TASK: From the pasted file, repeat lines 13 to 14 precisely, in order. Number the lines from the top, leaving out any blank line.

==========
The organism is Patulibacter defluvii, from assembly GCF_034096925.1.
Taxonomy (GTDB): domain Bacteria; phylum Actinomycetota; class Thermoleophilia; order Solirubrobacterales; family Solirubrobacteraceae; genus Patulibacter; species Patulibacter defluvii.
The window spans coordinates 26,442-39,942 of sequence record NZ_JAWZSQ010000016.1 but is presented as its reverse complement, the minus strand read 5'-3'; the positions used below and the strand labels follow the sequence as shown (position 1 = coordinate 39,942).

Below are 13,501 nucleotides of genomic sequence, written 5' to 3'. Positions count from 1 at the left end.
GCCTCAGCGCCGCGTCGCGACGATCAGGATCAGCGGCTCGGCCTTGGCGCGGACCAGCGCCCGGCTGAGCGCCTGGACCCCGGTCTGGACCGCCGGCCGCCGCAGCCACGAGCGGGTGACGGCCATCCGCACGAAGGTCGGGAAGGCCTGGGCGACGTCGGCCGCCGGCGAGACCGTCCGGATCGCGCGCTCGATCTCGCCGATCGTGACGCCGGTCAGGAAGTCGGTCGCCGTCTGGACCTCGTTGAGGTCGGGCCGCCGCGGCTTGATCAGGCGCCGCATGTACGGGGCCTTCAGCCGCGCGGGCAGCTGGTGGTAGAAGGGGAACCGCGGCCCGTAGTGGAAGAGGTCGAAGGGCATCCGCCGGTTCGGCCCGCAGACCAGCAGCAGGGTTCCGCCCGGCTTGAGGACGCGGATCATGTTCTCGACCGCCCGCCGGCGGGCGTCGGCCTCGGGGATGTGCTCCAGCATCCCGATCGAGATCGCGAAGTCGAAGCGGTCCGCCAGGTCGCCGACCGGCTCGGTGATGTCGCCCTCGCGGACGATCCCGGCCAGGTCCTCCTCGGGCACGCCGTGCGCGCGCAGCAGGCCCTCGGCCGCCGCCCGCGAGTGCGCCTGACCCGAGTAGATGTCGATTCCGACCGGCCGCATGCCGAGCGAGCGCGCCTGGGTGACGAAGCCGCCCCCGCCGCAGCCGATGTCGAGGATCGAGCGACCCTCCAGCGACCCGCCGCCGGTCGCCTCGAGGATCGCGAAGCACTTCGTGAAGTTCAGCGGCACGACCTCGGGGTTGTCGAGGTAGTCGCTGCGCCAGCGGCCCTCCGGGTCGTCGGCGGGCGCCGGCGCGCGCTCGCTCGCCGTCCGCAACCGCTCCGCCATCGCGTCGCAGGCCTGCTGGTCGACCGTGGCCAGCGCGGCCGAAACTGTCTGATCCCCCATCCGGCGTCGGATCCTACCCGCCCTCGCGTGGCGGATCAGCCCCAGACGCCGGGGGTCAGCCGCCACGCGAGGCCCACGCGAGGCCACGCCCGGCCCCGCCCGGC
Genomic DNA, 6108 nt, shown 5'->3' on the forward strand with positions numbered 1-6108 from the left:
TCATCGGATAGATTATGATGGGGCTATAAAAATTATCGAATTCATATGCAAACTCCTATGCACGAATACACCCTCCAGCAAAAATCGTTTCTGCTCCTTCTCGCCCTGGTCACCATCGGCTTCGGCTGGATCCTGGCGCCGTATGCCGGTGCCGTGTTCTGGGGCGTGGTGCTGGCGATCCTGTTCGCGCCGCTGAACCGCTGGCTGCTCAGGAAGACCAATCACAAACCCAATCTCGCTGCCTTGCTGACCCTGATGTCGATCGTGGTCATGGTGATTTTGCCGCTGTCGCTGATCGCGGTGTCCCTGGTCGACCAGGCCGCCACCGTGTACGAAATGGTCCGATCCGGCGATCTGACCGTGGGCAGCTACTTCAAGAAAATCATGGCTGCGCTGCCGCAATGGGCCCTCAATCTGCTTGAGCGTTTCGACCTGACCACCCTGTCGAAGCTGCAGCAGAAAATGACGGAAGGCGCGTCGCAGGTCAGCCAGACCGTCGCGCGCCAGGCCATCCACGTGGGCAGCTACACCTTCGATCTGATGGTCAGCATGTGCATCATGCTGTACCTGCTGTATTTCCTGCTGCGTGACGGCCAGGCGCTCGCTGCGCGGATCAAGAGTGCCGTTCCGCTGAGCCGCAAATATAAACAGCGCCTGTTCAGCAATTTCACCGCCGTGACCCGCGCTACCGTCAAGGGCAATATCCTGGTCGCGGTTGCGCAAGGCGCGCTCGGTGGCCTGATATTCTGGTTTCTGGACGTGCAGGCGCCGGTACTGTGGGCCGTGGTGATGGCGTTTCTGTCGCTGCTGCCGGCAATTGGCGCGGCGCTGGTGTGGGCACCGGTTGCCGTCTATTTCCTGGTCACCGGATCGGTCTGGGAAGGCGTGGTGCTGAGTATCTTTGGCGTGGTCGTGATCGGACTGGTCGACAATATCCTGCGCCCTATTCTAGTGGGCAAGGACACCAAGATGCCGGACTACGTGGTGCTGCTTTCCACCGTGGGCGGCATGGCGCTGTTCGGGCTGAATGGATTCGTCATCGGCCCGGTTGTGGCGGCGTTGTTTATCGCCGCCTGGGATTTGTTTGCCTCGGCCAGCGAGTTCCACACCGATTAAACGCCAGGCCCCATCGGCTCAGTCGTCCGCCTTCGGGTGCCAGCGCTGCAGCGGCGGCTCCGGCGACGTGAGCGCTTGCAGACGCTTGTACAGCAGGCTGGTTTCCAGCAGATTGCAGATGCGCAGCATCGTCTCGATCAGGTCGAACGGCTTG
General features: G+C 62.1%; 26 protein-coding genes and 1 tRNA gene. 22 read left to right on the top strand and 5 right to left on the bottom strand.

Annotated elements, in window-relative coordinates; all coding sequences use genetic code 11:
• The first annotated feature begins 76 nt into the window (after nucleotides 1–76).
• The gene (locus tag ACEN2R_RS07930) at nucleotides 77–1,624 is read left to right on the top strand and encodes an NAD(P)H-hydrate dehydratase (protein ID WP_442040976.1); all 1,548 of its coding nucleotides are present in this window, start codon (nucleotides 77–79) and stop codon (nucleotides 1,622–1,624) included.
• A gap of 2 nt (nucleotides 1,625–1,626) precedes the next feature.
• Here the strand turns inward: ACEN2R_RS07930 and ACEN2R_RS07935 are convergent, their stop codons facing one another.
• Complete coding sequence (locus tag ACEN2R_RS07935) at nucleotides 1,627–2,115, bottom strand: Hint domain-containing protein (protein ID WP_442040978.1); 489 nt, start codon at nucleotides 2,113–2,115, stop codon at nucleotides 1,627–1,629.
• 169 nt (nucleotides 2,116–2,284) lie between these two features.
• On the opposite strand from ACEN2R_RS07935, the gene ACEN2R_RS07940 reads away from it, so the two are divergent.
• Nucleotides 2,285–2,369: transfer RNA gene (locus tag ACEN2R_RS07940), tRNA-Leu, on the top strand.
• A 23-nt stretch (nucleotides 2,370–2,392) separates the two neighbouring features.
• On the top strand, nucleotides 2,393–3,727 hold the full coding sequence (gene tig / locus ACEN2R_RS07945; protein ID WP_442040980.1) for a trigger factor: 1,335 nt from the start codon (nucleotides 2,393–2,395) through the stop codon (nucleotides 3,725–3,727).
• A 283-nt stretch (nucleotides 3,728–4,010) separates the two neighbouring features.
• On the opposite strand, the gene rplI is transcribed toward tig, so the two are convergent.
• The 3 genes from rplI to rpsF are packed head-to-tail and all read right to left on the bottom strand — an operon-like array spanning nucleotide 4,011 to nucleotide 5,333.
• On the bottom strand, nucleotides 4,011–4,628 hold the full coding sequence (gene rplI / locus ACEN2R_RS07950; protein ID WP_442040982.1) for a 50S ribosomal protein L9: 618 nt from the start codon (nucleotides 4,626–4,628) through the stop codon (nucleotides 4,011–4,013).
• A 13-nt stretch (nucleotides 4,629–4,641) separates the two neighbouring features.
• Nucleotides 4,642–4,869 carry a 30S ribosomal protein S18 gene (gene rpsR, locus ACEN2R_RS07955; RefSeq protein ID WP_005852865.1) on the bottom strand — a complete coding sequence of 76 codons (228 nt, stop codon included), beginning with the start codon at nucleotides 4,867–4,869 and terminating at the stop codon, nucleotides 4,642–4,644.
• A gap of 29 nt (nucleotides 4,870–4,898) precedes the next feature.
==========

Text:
• Here the strand turns inward: ACEN2R_RS07930 and ACEN2R_RS07935 are convergent, their stop codons facing one another.
• Complete coding sequence (locus tag ACEN2R_RS07935) at nucleotides 1,627–2,115, bottom strand: Hint domain-containing protein (protein ID WP_442040978.1); 489 nt, start codon at nucleotides 2,113–2,115, stop codon at nucleotides 1,627–1,629.